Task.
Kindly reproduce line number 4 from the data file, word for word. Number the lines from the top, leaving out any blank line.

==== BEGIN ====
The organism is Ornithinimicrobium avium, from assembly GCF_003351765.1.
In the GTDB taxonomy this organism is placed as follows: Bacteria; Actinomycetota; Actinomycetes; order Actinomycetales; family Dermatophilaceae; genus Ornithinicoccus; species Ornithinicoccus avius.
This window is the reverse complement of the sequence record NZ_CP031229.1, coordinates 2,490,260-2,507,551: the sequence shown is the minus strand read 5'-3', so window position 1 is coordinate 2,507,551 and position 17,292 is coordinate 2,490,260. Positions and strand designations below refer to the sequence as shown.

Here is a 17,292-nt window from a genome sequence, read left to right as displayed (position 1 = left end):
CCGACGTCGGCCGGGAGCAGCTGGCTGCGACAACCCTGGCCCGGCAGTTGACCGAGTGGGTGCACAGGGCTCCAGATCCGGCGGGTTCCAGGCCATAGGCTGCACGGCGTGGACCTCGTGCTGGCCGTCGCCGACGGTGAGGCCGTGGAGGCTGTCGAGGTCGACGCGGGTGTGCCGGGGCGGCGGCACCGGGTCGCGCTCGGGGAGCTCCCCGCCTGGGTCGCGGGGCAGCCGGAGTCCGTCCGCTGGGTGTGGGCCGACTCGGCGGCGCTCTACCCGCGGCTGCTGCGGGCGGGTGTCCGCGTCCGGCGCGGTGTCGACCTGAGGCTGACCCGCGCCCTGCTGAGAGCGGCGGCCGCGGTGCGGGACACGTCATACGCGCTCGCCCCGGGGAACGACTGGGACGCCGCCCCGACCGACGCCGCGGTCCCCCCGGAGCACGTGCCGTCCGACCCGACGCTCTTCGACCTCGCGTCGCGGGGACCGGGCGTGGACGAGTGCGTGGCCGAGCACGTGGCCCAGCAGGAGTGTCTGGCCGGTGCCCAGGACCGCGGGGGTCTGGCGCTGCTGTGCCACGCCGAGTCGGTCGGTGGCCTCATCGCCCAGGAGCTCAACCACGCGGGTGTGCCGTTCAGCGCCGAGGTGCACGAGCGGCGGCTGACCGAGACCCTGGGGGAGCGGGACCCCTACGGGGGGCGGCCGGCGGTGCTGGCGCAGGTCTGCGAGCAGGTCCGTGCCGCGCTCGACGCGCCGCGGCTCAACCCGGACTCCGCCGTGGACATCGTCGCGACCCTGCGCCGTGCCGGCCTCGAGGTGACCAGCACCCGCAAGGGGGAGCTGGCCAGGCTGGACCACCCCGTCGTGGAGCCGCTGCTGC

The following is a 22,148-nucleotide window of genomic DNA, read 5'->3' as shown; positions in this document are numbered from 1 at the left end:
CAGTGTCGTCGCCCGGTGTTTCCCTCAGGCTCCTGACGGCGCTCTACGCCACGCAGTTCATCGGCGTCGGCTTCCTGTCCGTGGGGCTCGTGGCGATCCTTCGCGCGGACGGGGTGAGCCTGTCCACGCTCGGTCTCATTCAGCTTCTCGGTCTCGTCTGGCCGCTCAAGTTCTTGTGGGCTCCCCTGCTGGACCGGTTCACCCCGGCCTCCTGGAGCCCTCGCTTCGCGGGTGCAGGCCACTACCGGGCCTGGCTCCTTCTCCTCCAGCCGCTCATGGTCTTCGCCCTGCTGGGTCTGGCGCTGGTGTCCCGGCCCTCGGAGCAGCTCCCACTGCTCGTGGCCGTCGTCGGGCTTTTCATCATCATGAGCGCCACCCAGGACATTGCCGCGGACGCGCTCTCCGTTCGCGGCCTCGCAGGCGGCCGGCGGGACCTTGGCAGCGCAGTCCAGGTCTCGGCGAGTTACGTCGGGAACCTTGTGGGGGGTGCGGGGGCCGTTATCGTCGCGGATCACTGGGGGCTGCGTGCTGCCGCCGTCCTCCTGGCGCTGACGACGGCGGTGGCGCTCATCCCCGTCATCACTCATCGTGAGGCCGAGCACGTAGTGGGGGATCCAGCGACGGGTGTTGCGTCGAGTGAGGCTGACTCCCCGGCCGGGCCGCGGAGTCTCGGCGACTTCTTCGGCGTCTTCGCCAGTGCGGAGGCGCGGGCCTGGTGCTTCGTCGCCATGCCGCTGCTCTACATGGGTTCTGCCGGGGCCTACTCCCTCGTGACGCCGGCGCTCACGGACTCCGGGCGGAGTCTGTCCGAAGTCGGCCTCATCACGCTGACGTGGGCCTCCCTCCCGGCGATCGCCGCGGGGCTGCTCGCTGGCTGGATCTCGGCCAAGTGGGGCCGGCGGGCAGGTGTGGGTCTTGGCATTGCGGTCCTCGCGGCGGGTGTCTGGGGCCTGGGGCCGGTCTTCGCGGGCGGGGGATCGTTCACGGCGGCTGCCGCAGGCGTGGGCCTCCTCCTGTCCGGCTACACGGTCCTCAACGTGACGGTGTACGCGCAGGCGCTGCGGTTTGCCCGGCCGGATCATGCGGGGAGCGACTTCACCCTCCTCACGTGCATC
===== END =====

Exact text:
Here is a 17,292-nt window from a genome sequence, read left to right as displayed (position 1 = left end):